Diagnosing Psoriasis – Clinical Features and Types
Approximately 2% of the US population suffers from psoriasis. Psoriasis is a chronic skin disorder that occurs when the immune system overreacts to certain conditions which speeds up the skin’s cellular turnover rate. As a result, the skin thickens and becomes inflamed.
Psoriasis is usually clinically identified, though lab testing is sometimes necessary. Psoriasis can take on one of several forms, and does not occur at the same time as another form.
Chronic plaque psoriasis is the most common, found in roughly 8 out of 10 patients. Thick patches of skin are found on extensor surfaces such as the elbows and knees, and also on the scalp and lower back.
Guttate psoriasis occurs in less than 2% of cases, and manifests as small raised bumps on the skin. These are usually found on the torso, limbs, and scalp. Guttate psoriasis is often preceded by streptococcal infection, and a third of these cases develop chronic plaque psoriasis.
Pustular psoriasis is characterized by clusters of sterile pustules, usually found on one’s palms and soles of their feet, but can be generalized as well. It is rare and quite unstable, requiring frequent hospital visits. Sudden withdrawal of certain medications – especially steroids – can instigate this condition.
Psoriatic nail disease affects nail formation, resulting in a thickened, yellowish, and flakey nail, and onycholysis (separation of the nail from the nail bed).
Complications of Psoriasis
The skin is considered the largest organ of our bodies, playing a considerable role in shielding against infection and maintaining temperature and hydration levels. When the skin is compromised by psoriasis, serious complications, related to a lack of these functions, may occur.
Additionally, a number of comorbidities including; metabolic syndrome, cardiovascular disease, type 2 diabetes, conjunctivitis, uveitis, kidney disease, and psoriatic arthritis are more likely to develop in psoriasis patients.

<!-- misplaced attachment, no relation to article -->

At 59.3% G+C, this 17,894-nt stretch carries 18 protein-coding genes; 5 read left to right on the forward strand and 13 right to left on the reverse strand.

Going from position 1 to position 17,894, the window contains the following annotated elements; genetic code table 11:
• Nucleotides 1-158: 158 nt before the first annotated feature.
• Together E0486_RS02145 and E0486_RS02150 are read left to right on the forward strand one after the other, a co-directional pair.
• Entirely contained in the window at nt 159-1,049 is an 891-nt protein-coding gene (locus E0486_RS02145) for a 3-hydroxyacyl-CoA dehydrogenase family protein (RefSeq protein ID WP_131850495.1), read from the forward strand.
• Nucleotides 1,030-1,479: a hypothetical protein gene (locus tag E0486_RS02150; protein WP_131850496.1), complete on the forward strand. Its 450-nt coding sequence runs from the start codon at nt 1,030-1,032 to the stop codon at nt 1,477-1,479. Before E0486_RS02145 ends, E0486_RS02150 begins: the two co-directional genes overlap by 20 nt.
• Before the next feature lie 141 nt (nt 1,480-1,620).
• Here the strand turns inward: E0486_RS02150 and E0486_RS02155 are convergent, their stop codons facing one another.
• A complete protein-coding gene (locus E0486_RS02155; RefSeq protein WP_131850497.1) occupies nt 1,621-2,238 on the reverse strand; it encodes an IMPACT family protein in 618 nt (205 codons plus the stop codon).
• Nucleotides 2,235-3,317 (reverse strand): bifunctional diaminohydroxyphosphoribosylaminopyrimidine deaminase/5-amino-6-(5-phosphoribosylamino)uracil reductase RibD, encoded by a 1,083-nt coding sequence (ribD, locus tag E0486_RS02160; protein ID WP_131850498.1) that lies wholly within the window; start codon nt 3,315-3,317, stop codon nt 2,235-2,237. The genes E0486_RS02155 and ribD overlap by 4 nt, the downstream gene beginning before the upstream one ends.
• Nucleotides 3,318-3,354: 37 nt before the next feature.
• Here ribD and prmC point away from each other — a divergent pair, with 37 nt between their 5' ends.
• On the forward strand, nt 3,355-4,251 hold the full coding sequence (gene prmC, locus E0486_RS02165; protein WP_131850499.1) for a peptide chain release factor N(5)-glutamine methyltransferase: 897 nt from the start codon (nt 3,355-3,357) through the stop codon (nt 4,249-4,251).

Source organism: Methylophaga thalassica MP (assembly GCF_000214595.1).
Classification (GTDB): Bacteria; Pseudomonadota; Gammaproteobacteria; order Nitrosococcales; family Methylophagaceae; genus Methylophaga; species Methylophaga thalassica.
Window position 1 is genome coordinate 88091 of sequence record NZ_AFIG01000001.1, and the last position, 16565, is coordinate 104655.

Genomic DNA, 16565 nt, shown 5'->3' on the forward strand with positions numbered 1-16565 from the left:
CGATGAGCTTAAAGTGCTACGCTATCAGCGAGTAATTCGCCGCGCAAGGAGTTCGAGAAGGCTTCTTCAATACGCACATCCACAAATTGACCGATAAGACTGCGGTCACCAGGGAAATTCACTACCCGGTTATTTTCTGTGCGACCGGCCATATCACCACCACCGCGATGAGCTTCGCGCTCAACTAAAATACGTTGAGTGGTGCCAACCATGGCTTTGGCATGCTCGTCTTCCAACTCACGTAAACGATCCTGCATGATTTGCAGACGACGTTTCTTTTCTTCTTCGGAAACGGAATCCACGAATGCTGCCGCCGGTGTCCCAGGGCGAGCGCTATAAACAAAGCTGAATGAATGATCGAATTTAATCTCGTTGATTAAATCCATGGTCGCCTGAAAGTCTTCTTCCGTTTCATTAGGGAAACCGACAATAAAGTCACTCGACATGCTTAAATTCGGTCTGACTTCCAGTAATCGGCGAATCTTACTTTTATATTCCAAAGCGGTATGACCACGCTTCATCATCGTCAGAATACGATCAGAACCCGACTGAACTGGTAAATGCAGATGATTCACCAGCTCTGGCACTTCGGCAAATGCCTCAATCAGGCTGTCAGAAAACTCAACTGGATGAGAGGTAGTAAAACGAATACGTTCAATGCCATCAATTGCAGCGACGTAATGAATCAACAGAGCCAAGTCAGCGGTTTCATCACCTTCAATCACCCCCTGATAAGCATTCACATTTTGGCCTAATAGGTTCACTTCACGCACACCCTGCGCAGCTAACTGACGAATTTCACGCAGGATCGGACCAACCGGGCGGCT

Psoriatic arthritis occurs in up to 30% of patients with psoriasis, but only 11% of these cases are properly diagnosed and treated.
While there currently is not a cure for psoriasis, some oral therapies have been traditionally used for general systemic immune suppression. As scientists are continuing to study the relevant immune pathways involved in its development, anti-psoriatic biologics that target specific immune receptors are also available. Most recently, a drug called Stelara (ustekinumab), has been approved by the FDA for the treatment of psoriasis. It works by blocking proteins implicated in the excessive immune response involved in this condition.
Other treatment options include topical medications and phototherapy.
Risk factors include some medications, endocrine factors, and obesity. In what is known as the Koebner phenomenon, trauma to the skin can also instigate psoriasis.
While gender is not a risk factor, family history is. A more direct family history of psoriasis correlates to a greater susceptibility. Although the precise etiology of this condition is not known, genetic pathways which are strongly linked to psoriasis have been identified. For example, the HLA-Cw6 allele, or PSORS1 gene, and 6 other loci (PSORS2 through 7) are highly implicated in psoriasis patients. Scientists continue to study genetics, other risk factors, and use animal models to test new treatments in order to improve the lives of psoriasis patients.
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Categories: Allergy and auto-immunity